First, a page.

http://www.sott.net/articles/show/214379-Gulf-Loop-Current-Stalls-from-BP-Oil-Disaster-Global-Conse quences-if-Current-Fails-to-Reorganize
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Quoting medicroc:

I understand, I was just trying to explain why someone was commenting on the importance of the breakdown of the trough



Gotcha. Thanks. IMO, none of this is set completely in stone yet, no matter what the pros or the models say. No fault of theirs - it's just weather, it changes! :)
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Anything to that line of stuff developing in the souther GOM? Or is it going to continue to look like the mess taht ti currently is? LOL
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still sunny in Fl today. not too concerned about Earl ATM but that could change.. for now i am more concerned about family in the cape cod area(provincetown, new bedford, onset)
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Fiona is slightly west of the forecast points.
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anyone think earl could end up in myrtle beach just asking
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storm it is going towards the bahamas how can they say well east.....
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Quoting DestinJeff:


which one?


The steering looks a little dated (02Z) but I would be surprised if there is much change since then.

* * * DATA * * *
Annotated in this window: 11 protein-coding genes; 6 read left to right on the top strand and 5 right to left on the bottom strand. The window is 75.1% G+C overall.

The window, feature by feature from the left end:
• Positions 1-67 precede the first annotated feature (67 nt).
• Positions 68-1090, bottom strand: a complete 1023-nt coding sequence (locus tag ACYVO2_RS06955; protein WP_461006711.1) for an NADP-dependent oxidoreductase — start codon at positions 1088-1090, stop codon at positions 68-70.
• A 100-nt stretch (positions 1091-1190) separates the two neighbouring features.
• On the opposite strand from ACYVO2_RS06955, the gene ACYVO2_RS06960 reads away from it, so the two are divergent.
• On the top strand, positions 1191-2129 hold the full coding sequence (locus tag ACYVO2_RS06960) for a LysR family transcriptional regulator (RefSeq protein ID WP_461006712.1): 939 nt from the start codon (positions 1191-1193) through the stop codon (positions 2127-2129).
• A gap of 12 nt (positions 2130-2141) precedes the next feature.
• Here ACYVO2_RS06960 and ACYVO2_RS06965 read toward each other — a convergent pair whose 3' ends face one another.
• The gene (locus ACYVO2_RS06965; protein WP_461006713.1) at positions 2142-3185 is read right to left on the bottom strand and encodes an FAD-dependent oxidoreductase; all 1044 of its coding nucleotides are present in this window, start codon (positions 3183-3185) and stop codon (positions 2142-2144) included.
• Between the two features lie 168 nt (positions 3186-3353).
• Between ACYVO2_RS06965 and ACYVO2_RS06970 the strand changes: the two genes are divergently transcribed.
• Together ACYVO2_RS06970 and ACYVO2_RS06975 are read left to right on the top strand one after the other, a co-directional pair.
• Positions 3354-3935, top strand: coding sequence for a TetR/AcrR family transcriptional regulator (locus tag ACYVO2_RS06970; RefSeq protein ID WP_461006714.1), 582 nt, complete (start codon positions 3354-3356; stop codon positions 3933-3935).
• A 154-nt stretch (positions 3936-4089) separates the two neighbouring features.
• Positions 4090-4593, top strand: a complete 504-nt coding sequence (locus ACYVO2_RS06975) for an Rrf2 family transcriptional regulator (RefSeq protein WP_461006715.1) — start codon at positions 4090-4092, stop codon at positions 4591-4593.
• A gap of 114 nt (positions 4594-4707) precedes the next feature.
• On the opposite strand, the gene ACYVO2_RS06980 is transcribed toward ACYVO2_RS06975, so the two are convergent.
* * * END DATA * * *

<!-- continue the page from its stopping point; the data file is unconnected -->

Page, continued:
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Quoting TruthCommish:


Proabably Channel 7. They are notorious for doomcasting.


Lmao! That is so true!
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Quoting ho77yw00d:
I believe that with a negative phase and the octants coming to our basin is a set up for a "OUCH"

hope I got this right...???


as far as I can tell...... You got it, all right! LOL JK

kidding aside I think you got it.
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Good afternoon Storm!!! do you think NC is going to get a direct hit from Earl? ....and do you think that Earl will take all our rain away from us in South Florida? my plants will not be happy!! >>>you don't have to answer I know that you are busy....i kind of was just wondering alloud...lol...
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Quoting moonlightcowboy:



Not necessarily - not if it doesn't come deep enough for Earl to feel the trough's tug, and nor if the trough remains somewhat amplified even, but more tilted or flattened swest to neast - that would delay the trough's arrival somewhat, allowing Early to come closer to landfall.

I understand, I was just trying to explain why someone was commenting on the importance of the breakdown of the trough
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Doesn't seem like to many residents on the OBX are that concerned. Hope the majority are correct!!
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Quoting StormW:


Negative NAO, around the time the MJO is supposed to be back in Octants 1 & 2.

Remember Alex;Bonnie? (track). This time, we are talking most likely some Cape Verde systems...except development closer west.